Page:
Texas Frog Camps are now free for incoming students Kaylee Bowershttps://www.tcu360.com/author/kaylee-bowers/ Previous articleSGA supports addition of new minorNext articleWomen’s tennis signs five-star players to 2017 class Kaylee Bowers RELATED ARTICLESMORE FROM AUTHOR Twitter Graduation: Looking back Kaylee Bowershttps://www.tcu360.com/author/kaylee-bowers/ + posts World Oceans Day shines spotlight on marine plastic pollution TAGSaudiovideo Bollywood cardio class spreads cultural awareness Twitter From Muscat to Fort Worth ReddIt printSome question why a religious minority student would choose to come to a majority Christian school.The answer for Hira Chaudhary, a senior political science major and the co-president of the Muslim Student Association, was simple.“I just wanted to stay close to home,” Chaudhary said. “And this was the closest college.”Staying local and finding good programs are driving factors for other religious minority students to come to TCU as well, said Britt Luby, an associate chaplain in Religious & Spiritual Life.Chaudhary is a Sunni Muslim who grew up in a religious home in Roswell, New Mexico. She said Roswell did not have a masjid, or a Muslim Sunday school, so her family would meet with other families nearby and form their own groups.Chaudhary said that this resulted in an inclusive and enjoyable atmosphere. She wanted to learn more about her faith, rather than feeling obligated to.When she moved to Fort Worth, Chaudhary said she went to a high school with a somewhat similar environment as TCU, so entering a new, majority Christian setting was never a huge concern.“I feel like TCU is a very open community, very welcoming,” Chaudhary said.Chaudhary joined MSA as a first-year student and has continued to be a member ever since.Photos from MSA’s Facebook pageThe group is small, consisting of only about 15 to 20 members, but Chaudhary said it is important to have on campus.“It’s important not to sequester ourselves, but to raise our awareness to the rest of the community; just to let them know that we’re here,” Chaudhary said.Luby says it’s easy for people to be afraid of what they do not know, and religious minority groups like MSA give more information about what Muslims students are really like.Other TCU religious organizations include Hillel, Young Life, Chi Alpha, Better Together and the Latter-Day Saint Student Association.Religious & Spiritual Life wants to make sure the minority religious students can grow in their faith just like the majority groups, according to Luby.Audio Playerhttps://www.tcu360.com/wp-content/uploads/2016/11/Britt-Luby.wav00:0000:0000:00Use Up/Down Arrow keys to increase or decrease volume.Luby discusses some of the common challenges faced by religious minority students. “Minority religious communities make our campus richer and give TCU students an opportunity to meet people who maybe aren’t exactly like them,” Luby said.Read more about the Muslim student experience at TCU here. Kaylee Bowershttps://www.tcu360.com/author/kaylee-bowers/ ReddIt Facebook MSA co-presidents, Hira Chaudhary and Amal Khan Facebook Linkedin TCU places second in the National Student Advertising Competition, the highest in school history Kaylee Bowers Linkedin Kaylee Bowershttps://www.tcu360.com/author/kaylee-bowers/ Welcome TCU Class of 2025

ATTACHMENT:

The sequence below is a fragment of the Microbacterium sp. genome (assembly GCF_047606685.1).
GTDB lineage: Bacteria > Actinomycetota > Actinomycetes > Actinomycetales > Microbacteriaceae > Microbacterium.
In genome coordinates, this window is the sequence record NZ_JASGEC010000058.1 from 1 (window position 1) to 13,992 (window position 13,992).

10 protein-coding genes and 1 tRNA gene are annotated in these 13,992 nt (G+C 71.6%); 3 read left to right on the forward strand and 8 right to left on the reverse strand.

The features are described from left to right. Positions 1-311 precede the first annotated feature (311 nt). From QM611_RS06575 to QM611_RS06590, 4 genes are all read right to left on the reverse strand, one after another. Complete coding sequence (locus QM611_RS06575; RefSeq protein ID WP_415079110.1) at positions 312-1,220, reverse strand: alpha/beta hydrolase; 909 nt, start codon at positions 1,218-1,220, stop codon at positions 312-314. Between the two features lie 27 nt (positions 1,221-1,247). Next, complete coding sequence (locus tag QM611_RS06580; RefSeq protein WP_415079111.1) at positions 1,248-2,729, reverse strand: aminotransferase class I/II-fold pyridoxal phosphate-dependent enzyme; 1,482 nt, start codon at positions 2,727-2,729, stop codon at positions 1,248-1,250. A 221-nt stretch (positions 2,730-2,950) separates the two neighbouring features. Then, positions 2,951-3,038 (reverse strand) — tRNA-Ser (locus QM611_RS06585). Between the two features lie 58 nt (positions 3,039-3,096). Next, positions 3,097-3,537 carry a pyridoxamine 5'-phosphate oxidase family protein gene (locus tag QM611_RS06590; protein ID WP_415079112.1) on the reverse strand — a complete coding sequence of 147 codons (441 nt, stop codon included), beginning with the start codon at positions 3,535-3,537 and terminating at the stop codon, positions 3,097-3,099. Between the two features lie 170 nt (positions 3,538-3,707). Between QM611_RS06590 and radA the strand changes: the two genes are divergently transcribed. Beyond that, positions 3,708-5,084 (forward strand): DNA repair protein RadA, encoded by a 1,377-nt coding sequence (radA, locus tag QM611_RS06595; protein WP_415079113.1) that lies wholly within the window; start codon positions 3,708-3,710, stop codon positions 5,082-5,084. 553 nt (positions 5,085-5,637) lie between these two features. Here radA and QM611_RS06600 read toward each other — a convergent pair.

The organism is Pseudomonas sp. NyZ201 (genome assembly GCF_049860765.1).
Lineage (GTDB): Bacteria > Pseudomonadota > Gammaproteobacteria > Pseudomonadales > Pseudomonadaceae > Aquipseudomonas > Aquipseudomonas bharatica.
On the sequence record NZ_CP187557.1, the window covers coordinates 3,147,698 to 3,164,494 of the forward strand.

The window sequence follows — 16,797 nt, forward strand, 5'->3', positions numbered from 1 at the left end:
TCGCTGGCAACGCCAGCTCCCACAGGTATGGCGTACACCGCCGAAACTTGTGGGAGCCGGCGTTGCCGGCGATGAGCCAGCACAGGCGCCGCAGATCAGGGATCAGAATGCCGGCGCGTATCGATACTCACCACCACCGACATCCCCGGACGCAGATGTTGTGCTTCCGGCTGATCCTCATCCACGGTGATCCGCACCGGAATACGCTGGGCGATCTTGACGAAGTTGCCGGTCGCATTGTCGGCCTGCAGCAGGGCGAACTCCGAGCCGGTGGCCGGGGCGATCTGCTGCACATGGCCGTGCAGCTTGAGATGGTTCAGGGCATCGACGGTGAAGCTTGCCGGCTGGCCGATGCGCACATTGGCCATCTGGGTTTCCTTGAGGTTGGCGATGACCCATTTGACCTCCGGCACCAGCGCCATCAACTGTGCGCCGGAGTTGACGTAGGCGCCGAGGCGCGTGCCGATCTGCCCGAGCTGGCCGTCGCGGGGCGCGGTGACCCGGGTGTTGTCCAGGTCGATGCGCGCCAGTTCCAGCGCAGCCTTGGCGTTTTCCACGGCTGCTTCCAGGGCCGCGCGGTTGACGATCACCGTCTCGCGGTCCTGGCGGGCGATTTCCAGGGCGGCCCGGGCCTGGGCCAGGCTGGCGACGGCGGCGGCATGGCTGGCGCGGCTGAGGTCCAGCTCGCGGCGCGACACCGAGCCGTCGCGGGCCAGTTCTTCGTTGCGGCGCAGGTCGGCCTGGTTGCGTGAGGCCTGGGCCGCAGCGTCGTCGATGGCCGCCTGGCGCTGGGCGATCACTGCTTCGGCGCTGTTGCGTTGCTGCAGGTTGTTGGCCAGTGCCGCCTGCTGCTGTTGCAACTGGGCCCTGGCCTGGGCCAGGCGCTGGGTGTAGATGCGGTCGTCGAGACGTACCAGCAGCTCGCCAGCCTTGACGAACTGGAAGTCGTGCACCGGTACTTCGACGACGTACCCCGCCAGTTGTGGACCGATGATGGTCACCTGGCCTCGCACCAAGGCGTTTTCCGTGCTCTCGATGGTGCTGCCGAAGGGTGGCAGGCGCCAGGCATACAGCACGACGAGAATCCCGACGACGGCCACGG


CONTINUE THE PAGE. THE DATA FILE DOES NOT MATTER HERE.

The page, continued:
Oxford is considering a proposal to reform the university’s Theology course to give students scope to study a wider range of religions.The suggestion comes as a result of a 40 page review from the Faculty of Theology last year. The report recommends that the Faculty should “strongly consider” changing its name to Religious Studies in order to reflect the research interests of its academics and students.It said that “the requirement for all students to study Old Testament, New Testament, ancient doctrine and modern doctrine is old-fashioned, and whilst Oxford has traditional strengths in these areas, the argument that it offers a distinctive programme is no longer adequate.” Oxford has led the world in the study of the divine for more than 800 years.Whilst some are supportive of the changes and believe them necessary to keep up with modern times, others have described them as a “suicide note”, believing that a Religious Studies faculty would quickly end up subsumed by History or Cultural Studies. It has been suggested by some academics that the university should offer an alternative course for those with an interest in the study of other religions.The changes have caused some controversy among current Theology students. Tim Bateman at Regent’s Park said, “I think the Theology degree does accommodate for the needs of those who want to study other religions.“If the course was changed, it would provide a wider spectrum of study. It would open up more options for a religiously diverse Britain. However… You might increase the breadth of study for undergraduates, but may compromise the depth of study for its specialised area, namely, Christian Theology.’However, second year Evie Deavall said, “The change from Theology to Religious Studies is, of course, a better reflection of the religious state of the world at the moment. It is a testament to the way in which Oxford is willing to change according to what is relevant.”In a public statement, Dr Paul Joyce, chair of the Theology Faculty, said, “Over the last 20 years, the curriculum has expanded to include the study of other faiths in addition to, and often comparatively with, Christianity. No decision to change the Faculty’s name to reflect that more diverse programme has yet been taken. Although the question is being discussed, it will not be resolved before the end of this academic year.“An alternative might be to change the name of the Final Honour School of Theology rather than that of the Faculty itself, but at this stage this remains only one possibility. Oxford Theology continues to affirm its strong commitment to teaching and research in the areas core to its discipline: Biblical Studies, Doctrine, and Church History.’No final decision is expected until October.